One of my favourite things about solo travel overall is the freedom to eat what I want, and that’s certainly the case at Disneyland. So do some research on the best Disney food, plot out the eateries you want to visit on your park map, and plan your one day Disneyland itinerary to suit your tastes and preferences.
Live out your childhood dreams with no worry about the people around you
In an ideal world your friends and family would totally accept you living out your childhood dreams at Disneyland anyway, but the reality is that sometimes when you travel with other people you might tone down your Disney nerdiness, your obsession with Marvel or your desire to be a real-life princess.
But when you take a solo trip to Disneyland, you are surrounded by other Disney-lovers doing the exact same thing so I guarantee no one will even notice if you shed a tear while meeting your favourite character.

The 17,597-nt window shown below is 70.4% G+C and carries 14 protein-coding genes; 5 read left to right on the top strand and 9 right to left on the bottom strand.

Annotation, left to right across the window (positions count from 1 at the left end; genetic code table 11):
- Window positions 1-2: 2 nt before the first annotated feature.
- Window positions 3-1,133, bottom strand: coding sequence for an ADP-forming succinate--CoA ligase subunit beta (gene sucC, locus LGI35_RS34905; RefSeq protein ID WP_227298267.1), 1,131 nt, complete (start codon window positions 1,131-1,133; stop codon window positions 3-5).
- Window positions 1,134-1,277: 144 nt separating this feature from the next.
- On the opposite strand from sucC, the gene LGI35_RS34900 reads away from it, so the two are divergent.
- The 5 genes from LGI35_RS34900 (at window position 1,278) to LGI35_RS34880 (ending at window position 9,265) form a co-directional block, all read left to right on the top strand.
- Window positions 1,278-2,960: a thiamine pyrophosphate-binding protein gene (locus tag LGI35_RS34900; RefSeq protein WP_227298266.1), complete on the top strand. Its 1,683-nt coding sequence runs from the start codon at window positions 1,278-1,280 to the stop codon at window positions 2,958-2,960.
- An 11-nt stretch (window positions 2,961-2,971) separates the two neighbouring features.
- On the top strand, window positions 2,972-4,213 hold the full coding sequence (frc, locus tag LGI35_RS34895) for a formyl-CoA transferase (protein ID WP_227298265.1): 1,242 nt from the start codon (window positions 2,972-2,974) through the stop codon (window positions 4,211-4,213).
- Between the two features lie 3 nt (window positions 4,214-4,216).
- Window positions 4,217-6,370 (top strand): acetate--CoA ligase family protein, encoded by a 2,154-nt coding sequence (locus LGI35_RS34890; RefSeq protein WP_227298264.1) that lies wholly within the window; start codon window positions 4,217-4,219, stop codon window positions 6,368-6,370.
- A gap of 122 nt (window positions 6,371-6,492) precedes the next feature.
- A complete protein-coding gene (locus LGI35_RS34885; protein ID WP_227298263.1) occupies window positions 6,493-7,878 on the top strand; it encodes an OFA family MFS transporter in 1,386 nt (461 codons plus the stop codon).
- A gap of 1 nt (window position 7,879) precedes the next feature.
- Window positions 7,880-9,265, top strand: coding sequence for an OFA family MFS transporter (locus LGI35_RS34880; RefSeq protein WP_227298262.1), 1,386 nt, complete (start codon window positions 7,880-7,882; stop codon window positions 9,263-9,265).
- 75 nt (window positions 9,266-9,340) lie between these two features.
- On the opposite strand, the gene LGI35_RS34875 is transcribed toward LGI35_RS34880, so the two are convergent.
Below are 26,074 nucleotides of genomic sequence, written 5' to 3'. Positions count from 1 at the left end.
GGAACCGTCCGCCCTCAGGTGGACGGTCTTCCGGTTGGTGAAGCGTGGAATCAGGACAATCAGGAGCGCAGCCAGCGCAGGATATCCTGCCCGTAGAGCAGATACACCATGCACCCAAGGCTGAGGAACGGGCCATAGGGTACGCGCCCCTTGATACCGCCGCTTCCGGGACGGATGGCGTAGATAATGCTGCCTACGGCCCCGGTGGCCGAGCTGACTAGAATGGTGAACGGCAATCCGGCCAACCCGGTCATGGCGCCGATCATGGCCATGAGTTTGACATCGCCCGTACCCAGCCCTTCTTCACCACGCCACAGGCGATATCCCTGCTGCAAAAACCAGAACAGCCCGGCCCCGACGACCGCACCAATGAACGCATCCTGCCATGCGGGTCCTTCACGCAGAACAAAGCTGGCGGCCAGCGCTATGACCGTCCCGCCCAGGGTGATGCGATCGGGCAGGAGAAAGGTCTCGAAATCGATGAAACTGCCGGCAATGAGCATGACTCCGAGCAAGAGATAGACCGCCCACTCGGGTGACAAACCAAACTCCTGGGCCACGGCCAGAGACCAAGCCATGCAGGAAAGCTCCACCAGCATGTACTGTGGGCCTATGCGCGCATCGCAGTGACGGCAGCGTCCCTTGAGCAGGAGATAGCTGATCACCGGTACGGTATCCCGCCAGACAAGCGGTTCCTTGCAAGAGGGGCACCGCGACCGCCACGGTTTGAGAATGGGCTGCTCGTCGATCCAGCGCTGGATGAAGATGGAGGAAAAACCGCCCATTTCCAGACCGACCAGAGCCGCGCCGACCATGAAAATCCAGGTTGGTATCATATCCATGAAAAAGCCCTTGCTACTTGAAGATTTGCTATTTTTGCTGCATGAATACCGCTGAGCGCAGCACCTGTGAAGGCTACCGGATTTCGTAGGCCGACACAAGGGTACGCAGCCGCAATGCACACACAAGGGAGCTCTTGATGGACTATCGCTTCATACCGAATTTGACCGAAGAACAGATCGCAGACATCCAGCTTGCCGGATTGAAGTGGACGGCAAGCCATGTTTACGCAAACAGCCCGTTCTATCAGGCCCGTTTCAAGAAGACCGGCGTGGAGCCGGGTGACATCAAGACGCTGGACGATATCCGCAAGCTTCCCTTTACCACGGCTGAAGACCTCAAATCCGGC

Doing a solo Disney trip means you can really channel and embrace your younger self and not have to worry about people from your adult life thinking any differently of you.
(Although if you’ve got people in your life who would judge you for this I highly suggest dropping them anyway. Life’s too short to be hanging out with buzzkills!)
Travel tips for going to Disneyland alone
Book in advance
Disneyland tickets are priced different for different days, with public holidays and celebrations like Valentines Day or Halloween coming out as the most expensive, and mid-week shoulder season tickets coming out a bit cheaper.
And if you are planning on visiting during a busy period, you need to book your park reservation in advance to ensure your Disney solo day goes ahead as planned.
If you’re booking your Disneyland ticket directly on the Disneyland website the park reservation is a part of the process, and you’ll be directed to a page where you choose the date of your entry as well as the park you’re wanting to visit first (if you’ve bought a Park Hopper ticket).